Adding Oracle support to PHP

If you want to connect to an Oracle database with PHP you will need the pecl module named oci8

First in order to compile it you will need Oracle Instant Client ( both basic & sdk ) . You can download them from here:

If you don’t have an Oracle account you will need to create one.

At the time of this post the following files are available: , .

Create a directory in /opt  mkdir /opt/oracle/instantclient and copy those files there . Then unzip them . You will need to create a symbolic link ln -s

Then you will need to install libaio if you don’t have it already . Don’t forget to add /opt/oracle/instantclient/instantclient_11_2 to /etc/ .

At this point you are ready to install the pecl extension to php.Create a temporary directory ( /tmp/1 ) and cd there.

mkdir /tmp/1

cd /tmp/1

pecl download oci8

tar xf oci8-1.3.5.tar

cd oci8-1.3.5


./configure –with-oci8=shared,instantclient,/opt/oracle/instantclient/instantclient_11_2


make install

edit /etc/php.ini and add

And enjoy oracle extension for php. Note: if you have apache running restart it.

New CMS needed for needs a new face. in the beginning we started with an inhouse mini CMS. Then we switched to mediawiki and focused on end user documentation and howto. At this point we use wordpress with Structure theme .

What is not ok:

  • Community options are limited
  • User generated content is limited to comments
  • Integration with the development site is done only via an RSS feed
  • Looks old and dusty
  • We focus on development and by doing this the site is most of informations are old and sometime obsolete

So ,  i’m begining to search for an alternative that will have to provide:

  • community options ( registration , posibility to upload pictures , patches , docs etc )
  • bug tracker integrated with the main site
  • online manuals creation / gathering
  • forums

Do you know what options are out there ?

About events

How NOT to take part in the events:

  1. If you want to win, don’t bother.
  2. If you think events are something you should get, because you are kewl, don’t bother.
  3. If you think that prizes in events are for free, you’re wrong and don’t bother.
  4. If you want to take part in event just to bitch at prizes, DO NOT bother.
  5. If you think that the hints should give you precise walkthrough, guess what? – don’t bother!
  6. If you are not used to use the content of you head to the purposes Mother Nature created it – don’t bother!
  7. If you’re not able to read and understand hints – don’t bother!
  8. If you think you’re too 1337 for events, don’t bother!

How NOT to host an event:

  1. If you think that everything will go as you planned, you’re wrong.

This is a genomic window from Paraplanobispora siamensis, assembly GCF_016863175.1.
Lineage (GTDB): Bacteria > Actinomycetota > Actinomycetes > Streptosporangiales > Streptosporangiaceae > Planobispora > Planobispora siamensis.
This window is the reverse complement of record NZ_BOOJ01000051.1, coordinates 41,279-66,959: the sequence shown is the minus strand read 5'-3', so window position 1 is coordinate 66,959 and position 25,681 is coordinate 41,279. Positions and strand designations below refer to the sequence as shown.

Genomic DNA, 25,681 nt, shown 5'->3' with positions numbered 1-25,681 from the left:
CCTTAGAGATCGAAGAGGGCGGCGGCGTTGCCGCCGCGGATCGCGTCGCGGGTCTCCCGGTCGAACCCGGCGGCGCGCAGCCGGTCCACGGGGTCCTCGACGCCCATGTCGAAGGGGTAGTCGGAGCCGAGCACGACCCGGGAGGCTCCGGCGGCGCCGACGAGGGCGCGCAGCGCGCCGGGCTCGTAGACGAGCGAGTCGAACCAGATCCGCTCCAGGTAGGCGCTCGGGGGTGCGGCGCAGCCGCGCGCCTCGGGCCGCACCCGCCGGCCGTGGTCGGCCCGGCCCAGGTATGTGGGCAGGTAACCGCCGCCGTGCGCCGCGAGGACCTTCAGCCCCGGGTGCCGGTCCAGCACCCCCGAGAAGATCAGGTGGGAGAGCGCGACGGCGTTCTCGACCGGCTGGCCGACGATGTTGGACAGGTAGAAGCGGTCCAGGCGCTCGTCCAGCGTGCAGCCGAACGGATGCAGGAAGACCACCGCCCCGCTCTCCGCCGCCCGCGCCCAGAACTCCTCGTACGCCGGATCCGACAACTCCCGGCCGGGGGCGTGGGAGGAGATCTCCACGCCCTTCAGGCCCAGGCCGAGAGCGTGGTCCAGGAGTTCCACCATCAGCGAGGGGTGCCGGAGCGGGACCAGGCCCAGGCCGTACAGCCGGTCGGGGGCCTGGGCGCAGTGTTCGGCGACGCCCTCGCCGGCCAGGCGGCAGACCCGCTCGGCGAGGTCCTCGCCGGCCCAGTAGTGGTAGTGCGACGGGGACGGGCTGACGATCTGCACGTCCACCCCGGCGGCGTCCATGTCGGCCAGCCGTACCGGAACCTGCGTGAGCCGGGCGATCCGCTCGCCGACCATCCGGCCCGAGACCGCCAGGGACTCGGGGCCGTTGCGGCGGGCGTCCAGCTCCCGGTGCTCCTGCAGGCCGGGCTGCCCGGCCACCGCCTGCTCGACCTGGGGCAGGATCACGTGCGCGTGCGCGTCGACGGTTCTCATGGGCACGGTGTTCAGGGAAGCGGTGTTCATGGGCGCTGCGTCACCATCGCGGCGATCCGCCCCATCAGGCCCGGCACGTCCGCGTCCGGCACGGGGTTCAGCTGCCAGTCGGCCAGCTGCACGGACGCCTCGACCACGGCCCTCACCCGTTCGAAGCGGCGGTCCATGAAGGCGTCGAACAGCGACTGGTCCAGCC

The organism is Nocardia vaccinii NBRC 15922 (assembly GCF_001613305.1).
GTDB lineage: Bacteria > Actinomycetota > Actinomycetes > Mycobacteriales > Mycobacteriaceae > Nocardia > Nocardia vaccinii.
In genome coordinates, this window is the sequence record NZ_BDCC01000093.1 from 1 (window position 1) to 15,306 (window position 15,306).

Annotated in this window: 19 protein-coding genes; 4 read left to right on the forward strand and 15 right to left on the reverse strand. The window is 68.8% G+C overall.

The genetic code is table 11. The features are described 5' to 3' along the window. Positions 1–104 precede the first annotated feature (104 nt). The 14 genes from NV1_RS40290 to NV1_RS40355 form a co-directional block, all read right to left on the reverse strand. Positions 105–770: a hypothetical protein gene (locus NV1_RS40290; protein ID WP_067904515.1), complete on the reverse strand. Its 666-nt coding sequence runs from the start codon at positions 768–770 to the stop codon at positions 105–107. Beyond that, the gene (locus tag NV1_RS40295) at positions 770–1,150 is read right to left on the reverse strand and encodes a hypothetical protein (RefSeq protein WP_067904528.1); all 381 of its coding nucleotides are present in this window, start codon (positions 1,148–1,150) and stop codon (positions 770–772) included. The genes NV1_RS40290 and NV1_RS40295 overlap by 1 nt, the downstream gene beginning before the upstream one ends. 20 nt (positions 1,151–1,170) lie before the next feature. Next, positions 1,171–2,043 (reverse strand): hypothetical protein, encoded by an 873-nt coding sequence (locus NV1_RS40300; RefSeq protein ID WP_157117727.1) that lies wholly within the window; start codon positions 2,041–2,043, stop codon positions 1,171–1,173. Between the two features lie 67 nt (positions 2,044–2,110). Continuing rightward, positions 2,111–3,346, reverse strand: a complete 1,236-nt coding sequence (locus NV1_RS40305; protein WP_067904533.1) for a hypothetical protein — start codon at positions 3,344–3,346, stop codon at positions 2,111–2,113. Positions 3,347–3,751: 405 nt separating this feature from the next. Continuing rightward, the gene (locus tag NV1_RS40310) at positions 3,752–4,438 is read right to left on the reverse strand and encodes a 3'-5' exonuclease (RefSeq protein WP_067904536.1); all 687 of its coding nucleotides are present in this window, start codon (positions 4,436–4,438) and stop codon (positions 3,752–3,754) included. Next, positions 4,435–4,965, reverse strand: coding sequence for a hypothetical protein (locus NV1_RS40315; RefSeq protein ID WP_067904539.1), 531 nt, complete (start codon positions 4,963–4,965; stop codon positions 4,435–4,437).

2. If you think that everybody will be happy with prizez, you’re wrong.
  3. If you think contesters will understand your hints and follow them, you’re wrong.
  4. If you hope to hear a ‘thank you’, you’re optimists.
  5. If you are not ready to read complaints, bitching and ‘This should be done this way, not as it was’, contests are not for you.

How to take part in the events:

  1. If you want to take part in the event for fun, not prizes. You’re precious, hope you will do it each time.
  2. If you do use your brain, read hints and do not whine – hope you will take part in all events.
  3. If you’re able to have fun without getting prize – :thumbs up:
  4. If you are able to give sensible critic with good arguments, I bet contest holders will love you.

How to host an event:

  1. Be ready for frustration.
  2. Be ready for bitching.
  3. Be ready for disappointment.
  4. Be ready for nobody understanding your hints.
  5. Be ready for huge costs.
  6. Be ready for everything going wrong.
  7. You know what? SCREW it, go and have a beer with friends. It’s surelly better idea.

Working with svn

When you manage a project with svn there are a lot of things to consider: how you create the repository, what external resources will be imported in the repository. Basically  it’s a constant job on how to organize things better to keep developers happy.

After lots of try/fail cycles i came to the conclusion that for linux distribution the best approach would be a tree like this

-> bzip2
* trunk
* tags
* branches
-> atk
* trunk
* tags
* branches
-> tfm-filesystem32
* trunk
* tags
* branches
-> bzip2
* trunk
* tags
* branches
-> atk
* trunk
* tags
* branches
-> tfm-filesystem64
* trunk
* tags
* branches

What is wrong with this structure? In time a developer will update bzip2 from server 32 tree but will forget or won’t have the time to update server64 tree. So the trees will not stay in sync. And this is bad because it might happen that the projects will have different sources.

What can be done? Use svn:external declarations. First idea was to create a common tree and create externals from both server and server64. But this way we will have 3 trees and lot of work to do. And it will become hard to manage. Another approach was needed. We decided that server is the main tree. In the server64 tree we declared bzip2 to be external and pulled from 32 bit tree.

This way if a developer commits a change will go in both trees simultaneously.

How to use svn: external? Let’s take for example bzip2 from server64

svn del bzip2; svn commit ; svn pedit svn:externals . ; svn up ; svn commit

and when editing svn external you should add a like like this: